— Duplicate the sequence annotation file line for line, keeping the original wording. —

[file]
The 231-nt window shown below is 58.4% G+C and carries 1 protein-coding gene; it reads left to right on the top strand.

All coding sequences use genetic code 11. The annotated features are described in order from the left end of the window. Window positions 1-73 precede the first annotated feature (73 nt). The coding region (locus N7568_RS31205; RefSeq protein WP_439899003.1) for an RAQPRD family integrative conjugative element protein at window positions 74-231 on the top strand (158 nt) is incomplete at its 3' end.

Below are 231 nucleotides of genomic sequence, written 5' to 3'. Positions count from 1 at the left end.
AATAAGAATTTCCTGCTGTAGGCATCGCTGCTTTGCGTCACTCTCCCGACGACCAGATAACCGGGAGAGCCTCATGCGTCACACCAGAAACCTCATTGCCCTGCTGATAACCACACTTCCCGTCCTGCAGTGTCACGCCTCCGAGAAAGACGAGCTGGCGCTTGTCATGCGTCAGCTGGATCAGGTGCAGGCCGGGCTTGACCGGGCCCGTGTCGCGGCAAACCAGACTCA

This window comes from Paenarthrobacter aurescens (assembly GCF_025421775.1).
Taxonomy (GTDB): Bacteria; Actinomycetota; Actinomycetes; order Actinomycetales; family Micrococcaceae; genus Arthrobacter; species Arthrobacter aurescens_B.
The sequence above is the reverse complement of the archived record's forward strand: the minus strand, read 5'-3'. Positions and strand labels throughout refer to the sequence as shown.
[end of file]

The 231-nt window shown below is 58.4% G+C and carries 1 protein-coding gene; it reads left to right on the top strand.

All coding sequences use genetic code 11. The annotated features are described in order from the left end of the window. Window positions 1-73 precede the first annotated feature (73 nt). The coding region (locus N7568_RS31205; RefSeq protein WP_439899003.1) for an RAQPRD family integrative conjugative element protein at window positions 74-231 on the top strand (158 nt) is incomplete at its 3' end.

Below are 231 nucleotides of genomic sequence, written 5' to 3'. Positions count from 1 at the left end.
AATAAGAATTTCCTGCTGTAGGCATCGCTGCTTTGCGTCACTCTCCCGACGACCAGATAACCGGGAGAGCCTCATGCGTCACACCAGAAACCTCATTGCCCTGCTGATAACCACACTTCCCGTCCTGCAGTGTCACGCCTCCGAGAAAGACGAGCTGGCGCTTGTCATGCGTCAGCTGGATCAGGTGCAGGCCGGGCTTGACCGGGCCCGTGTCGCGGCAAACCAGACTCA

This window comes from Paenarthrobacter aurescens (assembly GCF_025421775.1).
Taxonomy (GTDB): Bacteria; Actinomycetota; Actinomycetes; order Actinomycetales; family Micrococcaceae; genus Arthrobacter; species Arthrobacter aurescens_B.
The sequence above is the reverse complement of the archived record's forward strand: the minus strand, read 5'-3'. Positions and strand labels throughout refer to the sequence as shown.